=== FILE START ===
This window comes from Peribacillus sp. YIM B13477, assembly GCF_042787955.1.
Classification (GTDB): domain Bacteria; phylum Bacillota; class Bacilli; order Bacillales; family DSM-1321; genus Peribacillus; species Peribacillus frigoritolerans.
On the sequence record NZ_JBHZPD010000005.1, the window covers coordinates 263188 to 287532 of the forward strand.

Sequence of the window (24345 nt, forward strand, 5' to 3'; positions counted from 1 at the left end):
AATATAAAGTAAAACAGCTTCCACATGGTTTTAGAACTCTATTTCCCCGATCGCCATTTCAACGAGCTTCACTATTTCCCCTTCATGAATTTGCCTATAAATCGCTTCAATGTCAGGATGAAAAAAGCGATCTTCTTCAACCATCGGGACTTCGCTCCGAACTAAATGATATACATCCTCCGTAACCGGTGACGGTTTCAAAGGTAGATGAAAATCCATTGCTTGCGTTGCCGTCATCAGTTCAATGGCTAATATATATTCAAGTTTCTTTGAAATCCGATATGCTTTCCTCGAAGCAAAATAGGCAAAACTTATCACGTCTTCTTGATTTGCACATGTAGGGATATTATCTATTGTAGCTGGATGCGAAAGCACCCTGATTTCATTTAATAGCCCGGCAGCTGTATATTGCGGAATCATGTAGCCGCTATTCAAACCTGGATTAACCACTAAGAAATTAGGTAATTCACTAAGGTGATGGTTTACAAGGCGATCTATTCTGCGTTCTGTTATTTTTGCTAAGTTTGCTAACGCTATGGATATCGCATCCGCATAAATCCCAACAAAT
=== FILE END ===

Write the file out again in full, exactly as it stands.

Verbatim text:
This window comes from Peribacillus sp. YIM B13477, assembly GCF_042787955.1.
Classification (GTDB): domain Bacteria; phylum Bacillota; class Bacilli; order Bacillales; family DSM-1321; genus Peribacillus; species Peribacillus frigoritolerans.
On the sequence record NZ_JBHZPD010000005.1, the window covers coordinates 263188 to 287532 of the forward strand.

Sequence of the window (24345 nt, forward strand, 5' to 3'; positions counted from 1 at the left end):
AATATAAAGTAAAACAGCTTCCACATGGTTTTAGAACTCTATTTCCCCGATCGCCATTTCAACGAGCTTCACTATTTCCCCTTCATGAATTTGCCTATAAATCGCTTCAATGTCAGGATGAAAAAAGCGATCTTCTTCAACCATCGGGACTTCGCTCCGAACTAAATGATATACATCCTCCGTAACCGGTGACGGTTTCAAAGGTAGATGAAAATCCATTGCTTGCGTTGCCGTCATCAGTTCAATGGCTAATATATATTCAAGTTTCTTTGAAATCCGATATGCTTTCCTCGAAGCAAAATAGGCAAAACTTATCACGTCTTCTTGATTTGCACATGTAGGGATATTATCTATTGTAGCTGGATGCGAAAGCACCCTGATTTCATTTAATAGCCCGGCAGCTGTATATTGCGGAATCATGTAGCCGCTATTCAAACCTGGATTAACCACTAAGAAATTAGGTAATTCACTAAGGTGATGGTTTACAAGGCGATCTATTCTGCGTTCTGTTATTTTTGCTAAGTTTGCTAACGCTATGGATATCGCATCCGCATAAATCCCAACAAAT